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Autobiographical memory as a latent vulnerability mechanism following childhood maltreatment: Association with future depression symptoms and prosocial behavior

Published online by Cambridge University Press:  23 June 2020

Vanessa B. Puetz
Affiliation:
Division of Psychology and Language Sciences, University College London, London, UK The Anna Freud Centre, London, UK
Essi Viding
Affiliation:
Division of Psychology and Language Sciences, University College London, London, UK
Ferdinand Hoffmann
Affiliation:
Division of Psychology and Language Sciences, University College London, London, UK
Mattia I. Gerin
Affiliation:
Division of Psychology and Language Sciences, University College London, London, UK
Molly Sharp
Affiliation:
Division of Psychology and Language Sciences, University College London, London, UK
Georgia Rankin
Affiliation:
Division of Psychology and Language Sciences, University College London, London, UK
Eleanor A. Maguire
Affiliation:
Wellcome Centre for Human Neuroimaging, Institute of Neurology, University College London, London, UK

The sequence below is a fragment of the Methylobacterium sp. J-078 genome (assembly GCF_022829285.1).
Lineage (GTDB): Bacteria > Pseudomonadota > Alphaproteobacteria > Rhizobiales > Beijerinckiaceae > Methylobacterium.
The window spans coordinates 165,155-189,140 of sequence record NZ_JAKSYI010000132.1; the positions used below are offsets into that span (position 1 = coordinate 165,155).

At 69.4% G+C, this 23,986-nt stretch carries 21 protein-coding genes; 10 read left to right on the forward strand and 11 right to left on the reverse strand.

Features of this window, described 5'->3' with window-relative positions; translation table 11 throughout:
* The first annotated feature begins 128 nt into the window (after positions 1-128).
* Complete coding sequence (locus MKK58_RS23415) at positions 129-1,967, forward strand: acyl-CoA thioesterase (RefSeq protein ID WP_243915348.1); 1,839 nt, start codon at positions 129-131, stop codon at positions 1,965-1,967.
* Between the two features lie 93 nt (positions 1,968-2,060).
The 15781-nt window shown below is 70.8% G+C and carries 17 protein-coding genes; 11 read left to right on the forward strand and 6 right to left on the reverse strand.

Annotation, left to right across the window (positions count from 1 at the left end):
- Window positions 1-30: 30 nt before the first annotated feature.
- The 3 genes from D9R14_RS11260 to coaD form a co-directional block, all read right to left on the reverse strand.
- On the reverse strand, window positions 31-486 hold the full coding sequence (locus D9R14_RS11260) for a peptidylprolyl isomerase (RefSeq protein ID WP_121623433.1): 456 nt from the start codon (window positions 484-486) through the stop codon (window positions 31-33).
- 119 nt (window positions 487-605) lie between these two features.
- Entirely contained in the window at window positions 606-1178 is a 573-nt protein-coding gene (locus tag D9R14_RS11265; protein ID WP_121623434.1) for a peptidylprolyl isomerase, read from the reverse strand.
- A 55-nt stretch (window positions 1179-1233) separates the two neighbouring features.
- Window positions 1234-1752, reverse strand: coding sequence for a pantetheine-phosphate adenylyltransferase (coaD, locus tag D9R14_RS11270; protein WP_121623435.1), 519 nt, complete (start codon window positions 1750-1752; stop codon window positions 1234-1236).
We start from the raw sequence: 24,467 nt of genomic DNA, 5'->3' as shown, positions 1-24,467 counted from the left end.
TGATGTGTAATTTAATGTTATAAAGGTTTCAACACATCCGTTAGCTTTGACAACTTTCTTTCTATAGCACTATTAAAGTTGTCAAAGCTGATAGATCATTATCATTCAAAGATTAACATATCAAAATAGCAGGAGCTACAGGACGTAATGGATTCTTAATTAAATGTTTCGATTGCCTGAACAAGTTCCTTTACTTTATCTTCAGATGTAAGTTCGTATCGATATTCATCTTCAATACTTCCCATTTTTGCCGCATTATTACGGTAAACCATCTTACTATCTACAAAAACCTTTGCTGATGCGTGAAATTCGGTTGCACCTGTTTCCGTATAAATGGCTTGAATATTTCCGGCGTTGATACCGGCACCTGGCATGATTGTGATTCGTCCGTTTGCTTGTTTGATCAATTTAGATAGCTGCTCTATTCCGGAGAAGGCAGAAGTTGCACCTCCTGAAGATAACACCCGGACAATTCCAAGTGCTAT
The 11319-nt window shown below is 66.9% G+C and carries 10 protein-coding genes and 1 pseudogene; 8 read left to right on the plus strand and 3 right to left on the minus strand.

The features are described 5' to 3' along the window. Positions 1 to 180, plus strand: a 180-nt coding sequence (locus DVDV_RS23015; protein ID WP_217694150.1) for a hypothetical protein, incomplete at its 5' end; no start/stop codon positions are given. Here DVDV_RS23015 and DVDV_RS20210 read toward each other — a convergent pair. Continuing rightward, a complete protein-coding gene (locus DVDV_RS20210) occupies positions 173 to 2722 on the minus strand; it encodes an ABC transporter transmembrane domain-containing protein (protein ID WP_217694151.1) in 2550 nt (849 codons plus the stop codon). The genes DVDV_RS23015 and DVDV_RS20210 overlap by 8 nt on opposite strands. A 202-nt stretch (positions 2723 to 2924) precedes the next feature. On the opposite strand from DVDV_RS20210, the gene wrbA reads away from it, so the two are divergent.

Andrea Mechelli
Affiliation:
Department of Psychosis Studies, Institute of Psychiatry, Psychology & Neuroscience, King's College London, London, UK
Eamon J. McCrory
Affiliation:
Division of Psychology and Language Sciences, University College London, London, UK The Anna Freud Centre, London, UK
Corresponding
E-mail address:

Abstract

Objectives

Childhood maltreatment is associated with altered neural reactivity during autobiographical memory (ABM) recall and a pattern of overgeneral memory (OGM). Altered ABM and OGM have been linked with psychopathology and poorer social functioning. The present study investigated the association between altered ABM and subsequent socio-emotional functioning (measured two years later) in a sample of adolescents with (N = 20; maltreatment group, MT) and without (N = 17; non-MT group) documented childhood maltreatment histories.

Method

At baseline, adolescents (aged 12.6 ± 1.45 years) were administered the Autobiographical Memory Test to measure OGM. Participants also recalled specific ABMs in response to emotionally valenced cue words during functional MRI. Adolescents in both groups underwent assessments measuring depressive symptoms and prosocial behavior at both timepoints. Regression analyses were carried out to predict outcome measures at follow-up controlling for baseline levels.

Results

In the MT group, greater OGM at baseline significantly predicted reduced prosocial behavior at follow-up and showed a trend level association with elevated depressive symptoms. Patterns of altered ABM-related brain activity did not significantly predict future psycho-social functioning.

Conclusions

The current findings highlight the potential value of OGM as a cognitive mechanism that could be targeted to reduce risk of depression in adolescents with prior histories of maltreatment.

Type
Regular Articles
Copyright
Copyright © The Author(s), 2020. Published by Cambridge University Press

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